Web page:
In the past week (January 29 through February 4), the U.S. reported about 2.6 million new cases, according to the CDC. This amounts to:
- An average of 378,000 new cases each day
- 806 total new cases for every 100,000 Americans
- One in 124 Americans testing positive for COVID-19
- 38% fewer new cases than last week (January 22-28)
Last week, America also saw:
- 112,000 new COVID-19 patients admitted to hospitals (34 for every 100,000 people)
- 17,000 new COVID-19 deaths (5.1 for every 100,000 people)
- 100% of new cases are Omicron-caused (as of January 29)
- An average of 300,000 vaccinations per day (per Bloomberg)
Nationwide, new COVID-19 case numbers have decreased for the third week in a row. The country reported an average of 378,000 new cases each day last week—about half the daily case number reported at the peak of the Omicron surge three weeks ago.
Hospitalizations are also decreasing, with the HHS reporting about 115,000 inpatient beds used for COVID-19 patients as of February 5—down from a peak of over 150,000. Still, hospitals across the country continue to be overwhelmed as they deal with staffing shortages and limited drugs that work against Omicron compared to past variants.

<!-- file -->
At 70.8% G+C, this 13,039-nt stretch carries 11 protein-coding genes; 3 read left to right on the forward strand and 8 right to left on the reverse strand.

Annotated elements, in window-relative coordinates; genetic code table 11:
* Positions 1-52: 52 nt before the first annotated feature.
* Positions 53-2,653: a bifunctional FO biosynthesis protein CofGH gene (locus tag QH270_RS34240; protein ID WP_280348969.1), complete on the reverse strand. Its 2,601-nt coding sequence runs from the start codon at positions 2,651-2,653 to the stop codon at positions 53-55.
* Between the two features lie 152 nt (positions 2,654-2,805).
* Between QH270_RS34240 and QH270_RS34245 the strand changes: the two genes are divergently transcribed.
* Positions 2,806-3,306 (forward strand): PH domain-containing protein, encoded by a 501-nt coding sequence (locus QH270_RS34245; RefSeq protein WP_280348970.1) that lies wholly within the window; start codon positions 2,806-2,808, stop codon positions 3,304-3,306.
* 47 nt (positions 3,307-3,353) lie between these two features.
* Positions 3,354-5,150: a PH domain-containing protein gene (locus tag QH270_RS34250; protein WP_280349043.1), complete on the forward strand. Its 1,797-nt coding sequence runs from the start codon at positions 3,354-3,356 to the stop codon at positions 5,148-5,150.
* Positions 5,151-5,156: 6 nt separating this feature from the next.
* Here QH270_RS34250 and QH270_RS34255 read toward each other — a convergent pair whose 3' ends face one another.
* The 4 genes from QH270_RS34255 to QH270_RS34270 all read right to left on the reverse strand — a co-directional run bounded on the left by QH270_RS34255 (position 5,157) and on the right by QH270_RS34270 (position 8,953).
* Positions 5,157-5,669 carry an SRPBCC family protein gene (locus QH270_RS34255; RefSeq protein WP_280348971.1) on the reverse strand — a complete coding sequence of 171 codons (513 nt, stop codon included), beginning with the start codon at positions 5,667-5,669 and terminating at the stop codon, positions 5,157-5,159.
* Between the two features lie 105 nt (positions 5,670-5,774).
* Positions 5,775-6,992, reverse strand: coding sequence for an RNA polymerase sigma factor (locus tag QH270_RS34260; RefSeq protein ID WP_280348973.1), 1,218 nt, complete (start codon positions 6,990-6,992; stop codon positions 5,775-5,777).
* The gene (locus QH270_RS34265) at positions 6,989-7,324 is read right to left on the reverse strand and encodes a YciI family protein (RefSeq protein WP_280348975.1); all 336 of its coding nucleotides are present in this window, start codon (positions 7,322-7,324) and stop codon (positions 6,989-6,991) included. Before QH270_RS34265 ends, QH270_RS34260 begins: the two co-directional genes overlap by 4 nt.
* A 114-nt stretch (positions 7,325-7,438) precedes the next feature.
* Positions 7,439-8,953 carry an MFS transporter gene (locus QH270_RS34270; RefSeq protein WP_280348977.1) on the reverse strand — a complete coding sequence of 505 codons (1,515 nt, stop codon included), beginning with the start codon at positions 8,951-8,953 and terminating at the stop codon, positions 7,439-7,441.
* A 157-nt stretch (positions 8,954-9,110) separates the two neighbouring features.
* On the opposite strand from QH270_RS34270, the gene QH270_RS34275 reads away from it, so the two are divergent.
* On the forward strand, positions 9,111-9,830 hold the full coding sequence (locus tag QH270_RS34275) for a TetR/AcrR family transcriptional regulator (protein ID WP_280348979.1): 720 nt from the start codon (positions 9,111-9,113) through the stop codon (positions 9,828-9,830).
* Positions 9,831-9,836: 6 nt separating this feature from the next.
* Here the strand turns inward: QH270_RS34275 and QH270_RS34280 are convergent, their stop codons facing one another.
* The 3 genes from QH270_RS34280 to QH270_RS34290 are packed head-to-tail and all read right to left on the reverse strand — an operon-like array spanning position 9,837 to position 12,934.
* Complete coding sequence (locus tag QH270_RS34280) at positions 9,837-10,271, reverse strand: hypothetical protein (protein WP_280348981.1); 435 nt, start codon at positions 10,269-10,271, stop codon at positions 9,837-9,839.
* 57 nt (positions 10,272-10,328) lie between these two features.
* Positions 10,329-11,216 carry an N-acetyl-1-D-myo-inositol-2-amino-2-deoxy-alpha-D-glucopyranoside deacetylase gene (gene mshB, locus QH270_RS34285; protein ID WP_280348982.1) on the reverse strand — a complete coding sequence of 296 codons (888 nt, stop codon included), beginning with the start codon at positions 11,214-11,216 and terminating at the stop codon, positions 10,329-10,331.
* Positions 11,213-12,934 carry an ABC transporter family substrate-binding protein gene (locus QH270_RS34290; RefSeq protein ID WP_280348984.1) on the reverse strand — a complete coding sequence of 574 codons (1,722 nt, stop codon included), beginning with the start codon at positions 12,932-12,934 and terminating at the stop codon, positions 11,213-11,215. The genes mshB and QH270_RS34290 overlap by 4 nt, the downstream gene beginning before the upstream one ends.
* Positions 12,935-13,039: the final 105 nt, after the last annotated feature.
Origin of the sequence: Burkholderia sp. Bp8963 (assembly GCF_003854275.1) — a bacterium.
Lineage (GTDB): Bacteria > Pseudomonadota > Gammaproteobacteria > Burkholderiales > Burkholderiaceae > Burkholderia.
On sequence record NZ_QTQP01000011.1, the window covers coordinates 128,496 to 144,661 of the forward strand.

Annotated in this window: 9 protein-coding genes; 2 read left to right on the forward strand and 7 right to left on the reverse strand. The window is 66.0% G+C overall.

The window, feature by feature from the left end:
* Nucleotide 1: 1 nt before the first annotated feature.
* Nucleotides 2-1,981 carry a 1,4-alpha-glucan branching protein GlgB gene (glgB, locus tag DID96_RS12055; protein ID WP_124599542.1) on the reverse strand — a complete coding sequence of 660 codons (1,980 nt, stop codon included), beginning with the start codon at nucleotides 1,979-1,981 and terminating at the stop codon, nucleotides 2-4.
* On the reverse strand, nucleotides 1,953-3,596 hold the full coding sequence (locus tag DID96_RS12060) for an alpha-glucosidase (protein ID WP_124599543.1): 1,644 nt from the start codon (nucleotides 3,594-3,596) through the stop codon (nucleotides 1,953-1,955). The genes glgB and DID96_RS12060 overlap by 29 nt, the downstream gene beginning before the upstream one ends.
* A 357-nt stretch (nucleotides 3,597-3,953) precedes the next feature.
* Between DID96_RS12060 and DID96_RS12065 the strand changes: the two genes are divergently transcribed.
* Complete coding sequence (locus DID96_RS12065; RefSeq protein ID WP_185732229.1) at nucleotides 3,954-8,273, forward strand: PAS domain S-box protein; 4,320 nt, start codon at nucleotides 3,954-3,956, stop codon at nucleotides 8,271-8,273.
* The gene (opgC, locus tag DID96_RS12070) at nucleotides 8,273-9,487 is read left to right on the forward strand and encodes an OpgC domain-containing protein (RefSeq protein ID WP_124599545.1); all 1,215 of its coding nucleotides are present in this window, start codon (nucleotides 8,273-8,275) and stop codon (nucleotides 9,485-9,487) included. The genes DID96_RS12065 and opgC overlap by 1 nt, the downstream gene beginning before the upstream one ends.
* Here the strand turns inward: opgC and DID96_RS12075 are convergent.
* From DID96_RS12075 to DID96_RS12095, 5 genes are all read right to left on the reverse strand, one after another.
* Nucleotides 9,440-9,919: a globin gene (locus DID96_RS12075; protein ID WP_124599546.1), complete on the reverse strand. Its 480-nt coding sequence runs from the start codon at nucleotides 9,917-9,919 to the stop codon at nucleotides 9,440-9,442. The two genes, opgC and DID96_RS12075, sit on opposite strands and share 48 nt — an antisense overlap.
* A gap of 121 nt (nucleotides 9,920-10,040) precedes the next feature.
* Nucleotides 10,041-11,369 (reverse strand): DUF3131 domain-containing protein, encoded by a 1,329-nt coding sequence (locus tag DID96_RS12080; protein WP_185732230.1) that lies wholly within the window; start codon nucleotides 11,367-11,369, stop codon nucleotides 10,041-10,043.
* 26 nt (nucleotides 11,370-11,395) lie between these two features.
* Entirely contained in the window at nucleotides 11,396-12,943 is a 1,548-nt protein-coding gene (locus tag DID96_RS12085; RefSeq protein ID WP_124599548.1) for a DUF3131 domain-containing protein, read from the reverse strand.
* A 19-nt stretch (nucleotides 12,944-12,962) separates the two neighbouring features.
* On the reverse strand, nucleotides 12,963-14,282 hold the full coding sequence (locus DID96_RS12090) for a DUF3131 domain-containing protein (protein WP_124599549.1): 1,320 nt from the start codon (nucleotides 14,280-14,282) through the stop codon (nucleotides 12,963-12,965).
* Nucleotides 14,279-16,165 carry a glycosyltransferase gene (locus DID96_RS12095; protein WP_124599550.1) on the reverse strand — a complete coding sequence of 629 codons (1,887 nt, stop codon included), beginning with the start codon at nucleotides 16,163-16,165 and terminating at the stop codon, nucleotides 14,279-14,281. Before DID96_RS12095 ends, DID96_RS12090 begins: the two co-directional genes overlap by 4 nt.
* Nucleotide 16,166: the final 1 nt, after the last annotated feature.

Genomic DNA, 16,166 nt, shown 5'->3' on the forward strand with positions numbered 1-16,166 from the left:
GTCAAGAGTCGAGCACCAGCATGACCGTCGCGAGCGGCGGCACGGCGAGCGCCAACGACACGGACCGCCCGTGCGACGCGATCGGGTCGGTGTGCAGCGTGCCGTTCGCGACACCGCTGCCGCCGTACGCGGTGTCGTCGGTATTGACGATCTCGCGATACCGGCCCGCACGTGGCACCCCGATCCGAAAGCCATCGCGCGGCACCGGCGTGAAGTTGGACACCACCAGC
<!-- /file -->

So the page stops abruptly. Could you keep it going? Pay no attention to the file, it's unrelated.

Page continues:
National COVID-19 deaths passed 900,000 this week, according to the New York Times and other trackers. More than 2,000 Americans are dying of COVID-19 every day, and this trend is likely to continue as the Omicron surge wanes; as always, patterns in death data follow patterns in case data by several weeks.
New case rates are dropping in all 50 states and almost all territories, according to the latest Community Profile Report. States with the highest case rates this week include Alaska, North Dakota, Washington, West Virginia, Wyoming, and Tennessee: all reported at or above 1,200 new cases for every 100,000 people in the week ending February 2.
Remember, even though cases are going down, many parts of the country are still seeing far higher numbers than they did in previous surges. Even in New York City, now about a month past the peak of its Omicron surge, the city health department reported about 220 new cases for every 100,000 people last week—more than double the CDC threshold for high transmission. It’s important that we remain cautious until the numbers are truly low.
As Omicron continues to spread—and as the U.S. reported record cases in children this past January—Pfizer has announced it plans to ask the FDA to authorize its vaccine for children under age 5. The problem is: Pfizer’s clinical trial data have, so far, demonstrated that a two-dose vaccine series with a very small dosage is effective in the youngest kids (6 months to 2 years), but not in kids ages 2 to 5. COVID-19 experts are split on this rather complicated situation; you can find more details at Your Local Epidemiologist and at STAT News.